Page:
The Hokusai Sketchbooks ; selections from the manga by James A. Michen – CULTURAL HERITAGE BOOKS
The Hokusai Sketchbooks ; selections from the manga by James A. Michener
The Hokusai Sketchbooks ; selections from the manga by James A. Michener
The Hokusai Sketchbooks ; selections from the manga by James A. Michener

The Hokusai Sketchbooks ; selections from the manga by James A. Michener

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Rutland, Vt. : Charles E. Tuttle Co., 1959. Fourth printing. Hardcover. 286 pages ; illustrated ; 25 cm. Very good copy; no underlines or markings within the pages. Satisfaction guaranteed!

BETWEEN the years 1814 and 1878 there was published in Japan a series of woodblock-printed volumes entitled "Hokusai Manga," or "Hokusai's Sketches from Life," which was destined to be one of the most popular art publications ever issued anywhere in the world. With its rich tapestry of life as it was lived in the boisterous Tokyo of the day and its magical evocation of the beauties of the Japanese countryside, it was an immediate best-seller in Japan, and then, upon the West's discovery of Japanese art, went on to win the hearts of people everywhere. While the critics have often disagreed on the artistic value of the "Manga"—with judgments ranging all the way from "a major art treasure" and "worthy of Rembrandt" to "an outpouring of sketches lacking organization or meaning"—the art lovers of the world, no less than the man in the street (for whom Hokusai worked), have felt the supreme vitality and life-loving force of the sketches and have always delighted in the fifteen volumes of the book.

It is from this amazing book—amazing both in execution and breadth of scope—that the 187 fullpage plates and the hundreds of text decorations of the present volume have been assembled. For many years now the sketchbooks have been available only in costly or tattered form or else in inferior reproductions. Here, at last, they are given worthy format— with many original volumes examined to find the best pages for photographing and every effort made to reproduce the actual feel of the originals. The charmingly soft line of woodblock printing may well come as a surprise to readers more accustomed to the mechanical sharpness of most modern book illustration. Two plates printed from actual wood blocks - provide a standard for judging the faithfulness of the three-color offset technique used for the rest of the plates.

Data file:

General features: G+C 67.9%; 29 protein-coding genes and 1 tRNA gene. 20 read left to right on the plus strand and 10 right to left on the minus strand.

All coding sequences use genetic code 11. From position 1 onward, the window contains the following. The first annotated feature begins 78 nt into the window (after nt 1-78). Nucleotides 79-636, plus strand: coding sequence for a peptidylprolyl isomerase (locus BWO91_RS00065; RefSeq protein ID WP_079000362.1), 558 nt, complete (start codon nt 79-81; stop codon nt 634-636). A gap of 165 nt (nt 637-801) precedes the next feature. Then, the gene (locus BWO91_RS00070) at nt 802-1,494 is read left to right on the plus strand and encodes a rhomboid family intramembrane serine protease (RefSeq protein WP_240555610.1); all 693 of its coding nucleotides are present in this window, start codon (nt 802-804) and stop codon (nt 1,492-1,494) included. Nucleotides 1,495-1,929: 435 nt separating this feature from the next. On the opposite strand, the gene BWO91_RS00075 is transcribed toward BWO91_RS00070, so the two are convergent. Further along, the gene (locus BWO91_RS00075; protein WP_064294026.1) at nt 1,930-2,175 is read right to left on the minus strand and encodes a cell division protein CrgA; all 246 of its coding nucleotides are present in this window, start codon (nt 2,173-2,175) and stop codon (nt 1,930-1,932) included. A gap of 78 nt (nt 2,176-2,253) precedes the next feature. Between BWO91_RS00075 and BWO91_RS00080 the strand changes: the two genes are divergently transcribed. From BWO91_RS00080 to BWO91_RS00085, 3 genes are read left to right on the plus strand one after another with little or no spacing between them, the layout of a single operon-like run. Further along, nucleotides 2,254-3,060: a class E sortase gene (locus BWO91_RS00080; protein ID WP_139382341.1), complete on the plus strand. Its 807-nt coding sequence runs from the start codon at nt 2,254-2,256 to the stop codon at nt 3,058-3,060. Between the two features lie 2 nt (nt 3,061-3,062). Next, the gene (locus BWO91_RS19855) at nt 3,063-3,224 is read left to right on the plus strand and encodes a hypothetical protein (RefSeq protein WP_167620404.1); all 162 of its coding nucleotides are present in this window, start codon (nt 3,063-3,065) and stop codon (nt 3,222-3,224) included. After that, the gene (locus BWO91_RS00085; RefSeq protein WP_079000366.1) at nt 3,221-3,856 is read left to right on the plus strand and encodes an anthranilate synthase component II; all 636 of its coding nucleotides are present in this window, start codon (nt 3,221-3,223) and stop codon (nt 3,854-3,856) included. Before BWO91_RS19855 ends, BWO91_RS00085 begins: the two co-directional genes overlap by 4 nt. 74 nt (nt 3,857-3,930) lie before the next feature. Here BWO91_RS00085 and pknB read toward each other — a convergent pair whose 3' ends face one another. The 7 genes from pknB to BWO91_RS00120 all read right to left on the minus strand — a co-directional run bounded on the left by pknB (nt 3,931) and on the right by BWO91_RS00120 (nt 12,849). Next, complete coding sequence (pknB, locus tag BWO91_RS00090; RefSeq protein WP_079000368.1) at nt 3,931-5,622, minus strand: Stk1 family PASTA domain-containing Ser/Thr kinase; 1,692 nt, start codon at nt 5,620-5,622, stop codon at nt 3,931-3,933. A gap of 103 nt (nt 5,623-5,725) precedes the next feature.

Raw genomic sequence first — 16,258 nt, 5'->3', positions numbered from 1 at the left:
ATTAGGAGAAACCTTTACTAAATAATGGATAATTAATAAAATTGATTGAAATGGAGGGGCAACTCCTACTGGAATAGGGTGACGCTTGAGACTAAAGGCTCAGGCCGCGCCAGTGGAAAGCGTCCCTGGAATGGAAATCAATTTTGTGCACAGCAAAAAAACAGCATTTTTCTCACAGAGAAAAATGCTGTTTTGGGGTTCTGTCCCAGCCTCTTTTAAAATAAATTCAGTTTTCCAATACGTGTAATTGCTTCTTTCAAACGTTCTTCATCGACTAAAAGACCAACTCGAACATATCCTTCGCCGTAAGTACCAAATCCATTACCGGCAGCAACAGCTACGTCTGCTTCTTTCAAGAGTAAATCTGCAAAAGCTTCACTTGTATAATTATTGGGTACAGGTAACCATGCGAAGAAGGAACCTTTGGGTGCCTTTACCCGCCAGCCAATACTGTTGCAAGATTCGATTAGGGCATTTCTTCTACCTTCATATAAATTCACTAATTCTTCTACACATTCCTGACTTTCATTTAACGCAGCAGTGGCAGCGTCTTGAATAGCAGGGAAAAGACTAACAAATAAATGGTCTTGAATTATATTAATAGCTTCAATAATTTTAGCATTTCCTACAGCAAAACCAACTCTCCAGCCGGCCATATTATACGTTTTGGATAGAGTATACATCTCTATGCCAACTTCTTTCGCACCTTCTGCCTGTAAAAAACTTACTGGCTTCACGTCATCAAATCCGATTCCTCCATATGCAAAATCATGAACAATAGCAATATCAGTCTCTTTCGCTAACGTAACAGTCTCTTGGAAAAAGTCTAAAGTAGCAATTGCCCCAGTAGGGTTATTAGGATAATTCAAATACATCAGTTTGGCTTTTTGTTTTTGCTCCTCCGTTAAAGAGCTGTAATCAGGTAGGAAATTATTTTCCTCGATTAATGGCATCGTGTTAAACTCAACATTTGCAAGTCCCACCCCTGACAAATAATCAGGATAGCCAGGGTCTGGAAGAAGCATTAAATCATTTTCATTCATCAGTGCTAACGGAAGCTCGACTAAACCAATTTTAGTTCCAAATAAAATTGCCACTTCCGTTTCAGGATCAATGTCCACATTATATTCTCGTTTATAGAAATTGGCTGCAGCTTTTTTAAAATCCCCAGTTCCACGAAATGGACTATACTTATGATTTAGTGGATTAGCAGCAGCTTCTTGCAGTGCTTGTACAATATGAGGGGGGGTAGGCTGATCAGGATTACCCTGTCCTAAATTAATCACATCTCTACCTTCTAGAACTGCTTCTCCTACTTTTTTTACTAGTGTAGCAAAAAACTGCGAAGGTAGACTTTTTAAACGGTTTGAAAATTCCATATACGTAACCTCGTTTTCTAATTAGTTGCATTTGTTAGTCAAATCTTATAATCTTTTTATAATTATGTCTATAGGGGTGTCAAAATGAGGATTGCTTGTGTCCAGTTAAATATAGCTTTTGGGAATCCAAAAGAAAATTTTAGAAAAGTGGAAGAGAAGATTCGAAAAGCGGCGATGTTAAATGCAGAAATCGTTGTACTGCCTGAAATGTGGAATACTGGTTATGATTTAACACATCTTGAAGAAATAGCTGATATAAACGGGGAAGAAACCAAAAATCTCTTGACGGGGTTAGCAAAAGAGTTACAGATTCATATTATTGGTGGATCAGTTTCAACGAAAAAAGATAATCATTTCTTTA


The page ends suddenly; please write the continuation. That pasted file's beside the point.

Lending additional significance to the sketches themselves is the able editing of James A. Michener, author of "Tales of the South Pacific," "The Voice of Asia," "The Bridges at Toko-ri," "Sayonara," etc., and a leading collector and student of Japanese prints. Having made a masterly survey of the Japanese woodblock print in "The Floating World," he now turns with manifest love and enthusiasm to an appraisal of one of his favorite examples of that remarkable art form. In his selection and meaningful organization of the plates, as well as in his brilliant essay and informative captions, he provides new insight into the quality of Hokusai's art in general and the "Manga" sketchbooks in particular. Impartially, he points out Hokusai's defects as well as his towering stature among artists of all times and places, and finds in the man's astounding vitality and inquiring mind an answer to the riddle of his often technically defective art but alwaysincreasing popularity.

Especially rewarding for the student and connoisseur of Japanese prints is Mr. Michener's final section on Forerunners, which concerns the creative process as manifested in Japan, particularly as regards legitimate borrowing and downright plagiarism, and points the way to a fuller understanding of Japanese art. And throughout the book, both in Hokusai's sketches and Mr. Michener's writing, the student of Japan will find a treasure house of information concerning Japanese history, customs, superstitions, psychology, life, and pleasures. Botany, zoology, architecture, agriculture, astronomy—all these and many more subjects are touched upon, to create a veritable encyclopedia of Japan. And, through the captions—themselves the result of wide research into little-known subjects—the lover of the "Manga" is for the first time able to understand what Hokusai was seeking to depict, and why.

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